Kasbahs and Camels – bikepacking through Morocco

Posted By Gravel Union On 18 February 2019

Claire and her intrepid bikepacking friends Neil, Natalia and Petra decided that spending a traditional Christmas at home wasn’t for them and they fancied a bit of adventure instead. They headed out to Morocco and used the upcoming Atlas Mountains Race as their route inspiration with Komoot providing the navigation wizardry. Claire sent in this beautiful collection of images from her trip.

The lazy winter sun had only just peeped over the horizon as we rolled out of our auberge at 8.30am. Expecting chaotic traffic and a stressful first few kilometres, we were happy to find wide straight roads and cycle lanes. We had chosen to stay in the south west corner of Marrakech, outside of the famous Medina area, knowing that we wanted to get out into the mountains as quickly as possible.

The plan for this trip was to roughly follow the route of the AMR, but with a few route deviations and alternative options factored in to allow for the fact the four of us were here for a holiday, not a brutal 1200km test of endurance. Riding for 9 days, our plan was to head east from Marrakech, zig-zagging south through the Atlas Mountains before ending at the coast just south of Agadir.

The first day took in two of the highest peaks of the route, climbing up to the first summit we found snow by the roadside, a reminder that we didn’t want to find ourselves caught at altitude during the night, especially as I was the only one carrying a sleeping bag.

We finally reached the summit of Col du Tichka just as the sun started to set, the temperature drop was almost as dramatic as the views. Mile upon mile of freshly laid tarmac lead us swiftly down to Telouet and our accommodation for the night.

Singletrack paths on a raised bank weaved between houses as we left the roads behind

Hike-a-bike, love it or hate it, sometimes you’ve got to do some pushing to get where you need to.

Wide open plateaus like this gave us a sense of the vast emptiness of this area, we would see barely any traces of civilisation for hours, just the occasional lone goatherd and rough dirt tracks we were following.

Rocky paths snaking along the hillside lead us through a dusty valley, the heat of the midday sun was building as we ran low on water. In the distance we spotted a small collection of buildings where we hoped to find water and some shade in which to fix a leaking tubeless tyre.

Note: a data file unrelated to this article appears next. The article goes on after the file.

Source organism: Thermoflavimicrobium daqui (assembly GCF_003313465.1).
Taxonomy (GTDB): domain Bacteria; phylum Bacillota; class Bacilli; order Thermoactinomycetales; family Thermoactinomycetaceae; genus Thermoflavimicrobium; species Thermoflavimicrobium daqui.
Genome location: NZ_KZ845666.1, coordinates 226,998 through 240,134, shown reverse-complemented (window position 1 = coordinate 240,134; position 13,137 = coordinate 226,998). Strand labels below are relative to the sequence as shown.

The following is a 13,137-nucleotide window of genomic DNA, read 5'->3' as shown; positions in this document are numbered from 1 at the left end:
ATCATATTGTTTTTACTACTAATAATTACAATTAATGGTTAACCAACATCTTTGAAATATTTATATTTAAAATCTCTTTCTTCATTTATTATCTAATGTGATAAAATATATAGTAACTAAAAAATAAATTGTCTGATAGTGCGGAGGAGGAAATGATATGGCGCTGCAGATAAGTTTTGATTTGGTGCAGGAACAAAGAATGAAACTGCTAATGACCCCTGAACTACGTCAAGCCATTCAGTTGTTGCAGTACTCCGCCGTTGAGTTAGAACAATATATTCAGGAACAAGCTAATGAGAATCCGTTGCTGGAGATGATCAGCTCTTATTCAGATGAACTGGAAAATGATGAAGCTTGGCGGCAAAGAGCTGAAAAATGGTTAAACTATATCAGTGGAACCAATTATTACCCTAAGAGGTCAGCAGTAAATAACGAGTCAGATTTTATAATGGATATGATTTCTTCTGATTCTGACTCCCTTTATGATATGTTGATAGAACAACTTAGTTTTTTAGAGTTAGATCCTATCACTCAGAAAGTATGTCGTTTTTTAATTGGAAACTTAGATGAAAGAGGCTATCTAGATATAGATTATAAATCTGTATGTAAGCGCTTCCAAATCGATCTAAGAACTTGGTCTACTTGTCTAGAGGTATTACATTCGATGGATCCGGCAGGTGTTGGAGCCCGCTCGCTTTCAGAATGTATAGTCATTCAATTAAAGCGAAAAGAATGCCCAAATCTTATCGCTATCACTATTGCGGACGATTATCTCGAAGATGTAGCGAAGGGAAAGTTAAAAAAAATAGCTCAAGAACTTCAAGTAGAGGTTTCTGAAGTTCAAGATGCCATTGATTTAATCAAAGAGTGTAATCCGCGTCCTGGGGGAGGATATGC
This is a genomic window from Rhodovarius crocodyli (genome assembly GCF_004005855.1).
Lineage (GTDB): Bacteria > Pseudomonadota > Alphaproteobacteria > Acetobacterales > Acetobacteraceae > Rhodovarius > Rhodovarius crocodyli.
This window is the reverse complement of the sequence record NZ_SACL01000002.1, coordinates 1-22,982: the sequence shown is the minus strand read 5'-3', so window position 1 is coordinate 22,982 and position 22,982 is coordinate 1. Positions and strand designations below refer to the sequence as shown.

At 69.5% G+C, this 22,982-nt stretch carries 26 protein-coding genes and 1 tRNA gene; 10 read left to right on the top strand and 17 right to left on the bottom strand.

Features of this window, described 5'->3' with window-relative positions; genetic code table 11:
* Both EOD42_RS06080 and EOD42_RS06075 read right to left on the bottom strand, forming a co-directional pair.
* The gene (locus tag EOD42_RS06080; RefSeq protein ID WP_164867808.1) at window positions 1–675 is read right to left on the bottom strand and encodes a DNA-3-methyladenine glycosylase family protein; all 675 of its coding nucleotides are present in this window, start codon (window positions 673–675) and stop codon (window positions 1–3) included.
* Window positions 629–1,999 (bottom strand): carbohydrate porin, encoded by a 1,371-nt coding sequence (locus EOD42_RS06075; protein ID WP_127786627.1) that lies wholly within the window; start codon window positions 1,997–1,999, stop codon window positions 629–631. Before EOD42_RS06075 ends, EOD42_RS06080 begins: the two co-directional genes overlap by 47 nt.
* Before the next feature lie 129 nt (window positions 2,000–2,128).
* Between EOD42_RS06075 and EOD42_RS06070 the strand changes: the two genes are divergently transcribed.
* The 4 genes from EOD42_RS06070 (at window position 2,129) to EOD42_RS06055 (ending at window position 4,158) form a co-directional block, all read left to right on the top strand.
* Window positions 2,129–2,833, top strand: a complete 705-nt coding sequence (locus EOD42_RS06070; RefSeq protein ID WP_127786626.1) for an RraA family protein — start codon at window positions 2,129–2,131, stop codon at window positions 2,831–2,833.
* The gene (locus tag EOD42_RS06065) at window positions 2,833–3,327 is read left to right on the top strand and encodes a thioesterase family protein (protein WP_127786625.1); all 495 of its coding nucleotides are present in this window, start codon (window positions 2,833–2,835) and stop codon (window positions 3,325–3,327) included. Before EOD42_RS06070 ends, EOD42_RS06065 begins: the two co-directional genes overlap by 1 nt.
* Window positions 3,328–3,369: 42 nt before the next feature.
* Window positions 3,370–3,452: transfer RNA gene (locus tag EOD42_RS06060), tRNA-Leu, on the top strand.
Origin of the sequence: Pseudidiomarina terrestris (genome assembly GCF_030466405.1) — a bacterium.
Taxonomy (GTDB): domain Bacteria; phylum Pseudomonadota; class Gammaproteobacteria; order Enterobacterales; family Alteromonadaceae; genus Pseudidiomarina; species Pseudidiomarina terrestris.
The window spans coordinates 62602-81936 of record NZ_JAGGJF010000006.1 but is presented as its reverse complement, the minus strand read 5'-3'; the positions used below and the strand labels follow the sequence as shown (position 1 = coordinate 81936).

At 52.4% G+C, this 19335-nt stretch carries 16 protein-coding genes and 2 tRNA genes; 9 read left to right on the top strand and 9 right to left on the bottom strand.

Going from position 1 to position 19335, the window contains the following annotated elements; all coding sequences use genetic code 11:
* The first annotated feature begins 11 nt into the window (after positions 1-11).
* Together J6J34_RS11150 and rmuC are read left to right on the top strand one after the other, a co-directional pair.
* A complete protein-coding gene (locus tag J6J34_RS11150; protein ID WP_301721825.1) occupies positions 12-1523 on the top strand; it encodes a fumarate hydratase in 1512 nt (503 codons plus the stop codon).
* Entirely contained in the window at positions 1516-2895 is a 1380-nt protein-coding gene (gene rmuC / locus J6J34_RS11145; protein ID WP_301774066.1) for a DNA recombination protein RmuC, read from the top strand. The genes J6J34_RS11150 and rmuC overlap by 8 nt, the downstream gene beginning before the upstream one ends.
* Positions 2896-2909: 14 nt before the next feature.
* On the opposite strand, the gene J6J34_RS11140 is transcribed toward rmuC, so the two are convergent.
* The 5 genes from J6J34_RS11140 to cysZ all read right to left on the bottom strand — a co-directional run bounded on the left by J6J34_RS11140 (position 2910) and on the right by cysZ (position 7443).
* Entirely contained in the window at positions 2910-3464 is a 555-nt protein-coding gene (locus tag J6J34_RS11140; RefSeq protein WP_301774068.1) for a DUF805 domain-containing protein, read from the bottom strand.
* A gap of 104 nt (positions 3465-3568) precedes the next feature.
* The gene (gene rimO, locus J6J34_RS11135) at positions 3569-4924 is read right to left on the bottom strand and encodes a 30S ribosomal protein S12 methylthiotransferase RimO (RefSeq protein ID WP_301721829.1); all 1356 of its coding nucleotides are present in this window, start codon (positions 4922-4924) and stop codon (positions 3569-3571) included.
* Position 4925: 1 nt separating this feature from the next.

Locals gathered outside the house and watched us with interest as we put a tube into the offending tyre. Moments later the head of the family invited us into the shade of his home for a glass of Berber whiskey (mint tea). Sat on rugs and cushions we were presented with a huge tray of nuts, bread, olive oil and goats cheese, all from this small area of land where his family live. The hospitality of the Berber people is wonderful, throughout the journey they would beckon us to join them for tea or food, one man let us sleep in his family home after we couldn’t find accommodation in his village.

This gravel highway seemed to go on forever, perfectly straight, the end disappeared into the horizon. Bathed in an orange evening light we cast long shadows as we powered along, pushing heavy gears in an effort to float over its washboard surface

The ancient town of Ouarzazate, mint tea and orange juice on a roof terrace reminded us that sometimes it’s good to leave the bikes for an hour and take some time to relax in the sun.

Lush greenery and the sound of flowing water and birdsong greeted us at Oasis Fint. Dates, pomegranate, grapes and olives were all growing in the terraced water irrigation systems fed from the river. A stark contrast to the dry and lifeless plains we had been riding through up until now.

Back to the red dust.

One of the joys of riding this route as a tour instead of the race meant that we had time to stop and take in the views. This landscape was stunning, part volcanic and part other-worldly, it was totally different to what we had seen so far. Shiny rocks glistened in the sand, each rider kicking up a glittery cloud of dust behind them as we descended.

Climbing high on the side of a valley on an ancient rock track.

Sometimes a road is so stunning there are no words to describe it. This was one of those. Dusty corners were edged by sheer drops down to the valley below, I was torn between the exhilaration of speed and not wanting it to end.

Riding out through the canyon as the sun rose on New Year’s Day

Views down to the boulder strewn riverbed that took the first derailleur victim of the trip. Natalia rode single speed to the next town before organising a taxi and bus to meet us at the beach.

The French colonial road has long fallen into disrepair, landslides meant piles of rocks littered what was left of the road, in other places we had to carry our bikes through deep gullies and across dry riverbeds.

The second single speed conversion of the trip, another derailleur fell victim to the tough terrain. This meant skipping the following day of mountainous off-road riding, opting for a bus to Taroudant before a flat 100km ride to the beach

The finish, Sidi Rabat, a tiny beach town down the coast from Agadir. Rides that end at the sea have a special place in my heart, there’s a sense of finality, you’ve gone as far as you can go. I sat on the clifftop as the sun went down, watching as the rolling waves of the Atlantic ended their journey here too.

Claire and her friends used Komoot to plan their route through the wilds of Morocco. If you’d like to read Claire’s blog about her trip, please click here

If you fancy venturing to Morocco yourself, you can find Claire’s route on Komoot and the full route of the AMR is here

Author: Claire Frecknall

Images by: Claire Frecknall and Neil Davey

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